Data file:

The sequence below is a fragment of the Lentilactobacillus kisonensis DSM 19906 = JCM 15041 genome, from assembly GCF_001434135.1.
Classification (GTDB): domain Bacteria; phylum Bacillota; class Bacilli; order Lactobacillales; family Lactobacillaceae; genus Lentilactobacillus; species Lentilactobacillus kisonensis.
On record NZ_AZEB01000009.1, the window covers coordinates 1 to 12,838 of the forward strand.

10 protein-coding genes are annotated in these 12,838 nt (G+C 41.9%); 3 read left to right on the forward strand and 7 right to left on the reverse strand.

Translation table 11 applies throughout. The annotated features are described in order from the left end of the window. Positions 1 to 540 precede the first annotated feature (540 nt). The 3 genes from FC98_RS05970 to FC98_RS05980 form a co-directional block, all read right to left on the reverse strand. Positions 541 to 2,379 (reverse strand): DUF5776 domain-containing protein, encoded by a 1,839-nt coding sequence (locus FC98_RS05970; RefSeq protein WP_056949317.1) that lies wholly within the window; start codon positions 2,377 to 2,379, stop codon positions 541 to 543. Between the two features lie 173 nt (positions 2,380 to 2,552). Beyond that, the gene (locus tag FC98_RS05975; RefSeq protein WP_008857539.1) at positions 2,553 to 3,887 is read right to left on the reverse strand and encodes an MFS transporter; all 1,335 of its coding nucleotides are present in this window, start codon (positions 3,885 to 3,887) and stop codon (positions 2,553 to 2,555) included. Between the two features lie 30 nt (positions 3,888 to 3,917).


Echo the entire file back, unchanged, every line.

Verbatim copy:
The sequence below is a fragment of the Lentilactobacillus kisonensis DSM 19906 = JCM 15041 genome, from assembly GCF_001434135.1.
Classification (GTDB): domain Bacteria; phylum Bacillota; class Bacilli; order Lactobacillales; family Lactobacillaceae; genus Lentilactobacillus; species Lentilactobacillus kisonensis.
On record NZ_AZEB01000009.1, the window covers coordinates 1 to 12,838 of the forward strand.

10 protein-coding genes are annotated in these 12,838 nt (G+C 41.9%); 3 read left to right on the forward strand and 7 right to left on the reverse strand.

Translation table 11 applies throughout. The annotated features are described in order from the left end of the window. Positions 1 to 540 precede the first annotated feature (540 nt). The 3 genes from FC98_RS05970 to FC98_RS05980 form a co-directional block, all read right to left on the reverse strand. Positions 541 to 2,379 (reverse strand): DUF5776 domain-containing protein, encoded by a 1,839-nt coding sequence (locus FC98_RS05970; RefSeq protein WP_056949317.1) that lies wholly within the window; start codon positions 2,377 to 2,379, stop codon positions 541 to 543. Between the two features lie 173 nt (positions 2,380 to 2,552). Beyond that, the gene (locus tag FC98_RS05975; RefSeq protein WP_008857539.1) at positions 2,553 to 3,887 is read right to left on the reverse strand and encodes an MFS transporter; all 1,335 of its coding nucleotides are present in this window, start codon (positions 3,885 to 3,887) and stop codon (positions 2,553 to 2,555) included. Between the two features lie 30 nt (positions 3,888 to 3,917).